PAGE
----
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Merle

Merle

Blade of Fortriu - Juliet Marillier After finding The Dark Mirror somewhat lacking, it took me awhile to get around to reading its sequel, Blade of Fortriu, but I wasn't disappointed; surprisingly, this middle book is actually the best of the trilogy. It begins five years after Bridei's rise to kingship, just as he's about to go to war with the Gaelic kingdom of Dalriada because... well, because they're Gaels and therefore should go back to Ireland. He sends off the hostage princess Ana as a bribe for the mysterious chieftain Alpin of Briar Wood, and with her his Gaelic bodyguard Faolan, chiefly because he's causing King Bridei cognitive dissonance (see: reasons for war). This book follows both sets of characters, alternating between the adventures of Ana, Faolan, Alpin, and Alpin's brother Drustan, and the military situation with Bridei, in addition to a couple of subplots.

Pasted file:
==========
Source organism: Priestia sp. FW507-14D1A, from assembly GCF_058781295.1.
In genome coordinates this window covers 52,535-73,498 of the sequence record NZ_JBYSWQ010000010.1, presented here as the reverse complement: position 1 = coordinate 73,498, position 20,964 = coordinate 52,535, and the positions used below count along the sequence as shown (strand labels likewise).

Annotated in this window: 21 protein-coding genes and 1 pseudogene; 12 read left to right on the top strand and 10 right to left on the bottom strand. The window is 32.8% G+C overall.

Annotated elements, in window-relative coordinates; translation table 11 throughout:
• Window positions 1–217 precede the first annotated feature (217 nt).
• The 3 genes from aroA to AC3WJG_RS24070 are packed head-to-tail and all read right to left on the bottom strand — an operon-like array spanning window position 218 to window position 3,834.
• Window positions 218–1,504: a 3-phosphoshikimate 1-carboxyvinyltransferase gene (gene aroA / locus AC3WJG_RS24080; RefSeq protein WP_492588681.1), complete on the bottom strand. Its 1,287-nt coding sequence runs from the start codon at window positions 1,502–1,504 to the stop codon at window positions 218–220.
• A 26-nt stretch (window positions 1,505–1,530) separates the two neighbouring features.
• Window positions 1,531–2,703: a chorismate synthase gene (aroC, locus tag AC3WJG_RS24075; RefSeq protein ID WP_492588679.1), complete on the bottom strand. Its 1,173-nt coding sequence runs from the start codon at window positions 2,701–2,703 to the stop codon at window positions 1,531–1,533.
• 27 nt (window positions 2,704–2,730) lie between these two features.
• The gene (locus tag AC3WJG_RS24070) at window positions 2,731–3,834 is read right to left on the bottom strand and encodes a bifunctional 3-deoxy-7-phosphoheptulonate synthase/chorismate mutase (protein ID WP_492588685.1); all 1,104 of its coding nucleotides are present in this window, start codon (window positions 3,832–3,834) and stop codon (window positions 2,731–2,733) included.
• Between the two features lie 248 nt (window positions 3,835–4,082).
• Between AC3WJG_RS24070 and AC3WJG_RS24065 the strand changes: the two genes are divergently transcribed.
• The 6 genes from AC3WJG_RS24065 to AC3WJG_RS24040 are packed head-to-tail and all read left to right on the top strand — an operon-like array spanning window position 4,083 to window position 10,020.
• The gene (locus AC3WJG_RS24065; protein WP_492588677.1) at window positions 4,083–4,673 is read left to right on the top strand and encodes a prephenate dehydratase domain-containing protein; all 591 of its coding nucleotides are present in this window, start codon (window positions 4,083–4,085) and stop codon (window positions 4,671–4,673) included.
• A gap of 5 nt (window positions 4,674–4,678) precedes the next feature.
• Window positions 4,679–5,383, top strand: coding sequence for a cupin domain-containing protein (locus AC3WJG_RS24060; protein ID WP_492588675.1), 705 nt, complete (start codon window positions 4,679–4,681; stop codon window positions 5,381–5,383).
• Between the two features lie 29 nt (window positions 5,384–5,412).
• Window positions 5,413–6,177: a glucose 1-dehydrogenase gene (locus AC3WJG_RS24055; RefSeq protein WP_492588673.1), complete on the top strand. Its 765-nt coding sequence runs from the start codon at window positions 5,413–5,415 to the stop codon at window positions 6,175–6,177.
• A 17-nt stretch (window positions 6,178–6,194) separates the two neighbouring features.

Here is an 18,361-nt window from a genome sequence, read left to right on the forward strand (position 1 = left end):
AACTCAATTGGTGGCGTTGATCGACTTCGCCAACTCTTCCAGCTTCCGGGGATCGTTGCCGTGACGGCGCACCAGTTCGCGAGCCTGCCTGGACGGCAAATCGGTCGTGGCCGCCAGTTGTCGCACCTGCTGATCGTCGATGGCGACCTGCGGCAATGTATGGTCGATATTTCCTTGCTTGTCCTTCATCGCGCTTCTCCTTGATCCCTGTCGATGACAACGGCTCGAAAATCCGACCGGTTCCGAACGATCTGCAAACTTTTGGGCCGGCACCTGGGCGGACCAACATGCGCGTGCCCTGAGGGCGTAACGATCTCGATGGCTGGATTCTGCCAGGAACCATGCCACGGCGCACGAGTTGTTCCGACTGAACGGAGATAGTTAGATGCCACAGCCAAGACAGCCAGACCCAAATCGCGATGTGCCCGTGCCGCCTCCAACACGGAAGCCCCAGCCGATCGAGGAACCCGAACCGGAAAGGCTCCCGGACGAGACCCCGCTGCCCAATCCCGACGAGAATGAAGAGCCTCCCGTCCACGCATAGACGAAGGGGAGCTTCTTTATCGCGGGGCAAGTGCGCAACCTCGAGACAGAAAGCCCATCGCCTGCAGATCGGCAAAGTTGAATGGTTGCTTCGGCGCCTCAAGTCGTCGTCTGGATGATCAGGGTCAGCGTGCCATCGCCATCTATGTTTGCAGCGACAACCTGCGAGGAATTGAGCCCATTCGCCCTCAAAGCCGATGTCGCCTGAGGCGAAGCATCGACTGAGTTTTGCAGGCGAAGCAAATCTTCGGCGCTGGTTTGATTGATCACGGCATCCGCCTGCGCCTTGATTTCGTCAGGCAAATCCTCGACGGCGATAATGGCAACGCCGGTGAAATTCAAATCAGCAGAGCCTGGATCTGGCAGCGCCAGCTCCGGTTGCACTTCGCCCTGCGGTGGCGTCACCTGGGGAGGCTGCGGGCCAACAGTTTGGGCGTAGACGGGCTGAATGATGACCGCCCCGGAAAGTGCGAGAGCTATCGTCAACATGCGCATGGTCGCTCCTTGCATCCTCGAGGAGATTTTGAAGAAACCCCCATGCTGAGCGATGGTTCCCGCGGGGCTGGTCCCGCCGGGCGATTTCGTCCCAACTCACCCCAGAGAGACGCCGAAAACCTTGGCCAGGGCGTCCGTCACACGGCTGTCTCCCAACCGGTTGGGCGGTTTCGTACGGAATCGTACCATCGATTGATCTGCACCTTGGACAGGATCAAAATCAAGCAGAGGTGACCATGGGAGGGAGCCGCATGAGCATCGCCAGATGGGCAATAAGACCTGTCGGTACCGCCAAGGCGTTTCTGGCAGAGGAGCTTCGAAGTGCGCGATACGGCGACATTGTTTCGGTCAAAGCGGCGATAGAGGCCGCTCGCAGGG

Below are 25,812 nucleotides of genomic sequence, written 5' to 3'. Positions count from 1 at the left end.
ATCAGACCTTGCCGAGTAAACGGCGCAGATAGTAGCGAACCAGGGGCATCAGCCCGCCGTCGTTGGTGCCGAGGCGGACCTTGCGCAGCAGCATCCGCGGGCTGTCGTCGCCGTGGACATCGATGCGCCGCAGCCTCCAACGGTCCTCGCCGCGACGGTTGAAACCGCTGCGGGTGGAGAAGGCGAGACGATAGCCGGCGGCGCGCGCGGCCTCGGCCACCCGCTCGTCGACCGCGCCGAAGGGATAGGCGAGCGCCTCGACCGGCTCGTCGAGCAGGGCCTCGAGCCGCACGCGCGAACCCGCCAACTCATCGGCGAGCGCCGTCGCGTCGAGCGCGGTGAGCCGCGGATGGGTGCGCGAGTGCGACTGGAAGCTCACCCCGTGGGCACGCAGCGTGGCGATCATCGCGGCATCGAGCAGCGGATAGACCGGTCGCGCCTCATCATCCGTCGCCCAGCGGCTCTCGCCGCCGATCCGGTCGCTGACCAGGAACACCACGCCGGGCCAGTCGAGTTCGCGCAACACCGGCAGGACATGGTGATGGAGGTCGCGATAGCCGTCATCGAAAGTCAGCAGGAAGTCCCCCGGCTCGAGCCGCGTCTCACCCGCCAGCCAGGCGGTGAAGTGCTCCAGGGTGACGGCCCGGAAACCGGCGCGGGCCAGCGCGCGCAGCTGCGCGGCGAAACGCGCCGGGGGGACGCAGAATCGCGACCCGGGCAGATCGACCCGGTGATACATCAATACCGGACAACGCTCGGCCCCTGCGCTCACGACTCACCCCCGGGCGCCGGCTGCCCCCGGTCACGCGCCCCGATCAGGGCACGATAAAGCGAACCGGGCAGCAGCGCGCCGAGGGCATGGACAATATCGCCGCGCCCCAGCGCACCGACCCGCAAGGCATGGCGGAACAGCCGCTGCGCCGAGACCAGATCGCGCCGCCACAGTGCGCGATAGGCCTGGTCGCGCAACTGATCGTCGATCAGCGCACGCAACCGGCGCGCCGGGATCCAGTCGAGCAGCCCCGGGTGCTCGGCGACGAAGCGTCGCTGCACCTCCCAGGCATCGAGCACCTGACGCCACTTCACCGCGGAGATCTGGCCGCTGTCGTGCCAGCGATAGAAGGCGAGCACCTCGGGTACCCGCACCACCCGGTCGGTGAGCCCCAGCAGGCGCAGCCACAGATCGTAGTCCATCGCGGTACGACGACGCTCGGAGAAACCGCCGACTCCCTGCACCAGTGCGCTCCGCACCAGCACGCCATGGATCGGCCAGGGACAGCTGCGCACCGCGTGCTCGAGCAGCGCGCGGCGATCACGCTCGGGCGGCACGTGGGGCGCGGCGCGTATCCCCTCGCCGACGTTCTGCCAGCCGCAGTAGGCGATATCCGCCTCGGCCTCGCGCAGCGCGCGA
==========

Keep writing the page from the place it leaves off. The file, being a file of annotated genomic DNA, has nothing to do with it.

Blade of Fortriu starts off amazingly well; for the first 200 pages or so, it was my new favorite Marillier book. The plot is compelling, and Ana and Faolan make much more interesting characters than Bridei and Tuala did in the last book... for that matter, Bridei and Tuala have improved, as his struggles with the reality of war and hers with her frighteningly precocious toddler make it easier to relate. The problem is that the story doesn't quite follow through on its promises as it progresses. Alpin begins as a rather intriguing character with some complexity, only to devolve into a one-dimensional villain; Ana's love life is interesting at first, only to be glossed over in the second half of the book, as if even the author thought she'd chosen the wrong man. Ana and Faolan's story is by far the more interesting for most of the book, but when it starts to lose intensity, the slack is only partially picked up by Bridei's plot, which is action-oriented but predictable.

Still, this is an enjoyable read, and if you liked The Dark Mirror (or your reasons for not liking it included Bridei's annoying perfection or the lack of action inherent in watching children grow up), you'll probably like this one. Blade of Fortriu could probably be read as a standalone; the setting and most of the characters are introduced in its predecessor, but the plot is new. Be warned, though: the end of this one screams "sequel!!" so loudly that you might as well just get The Well of Shades too.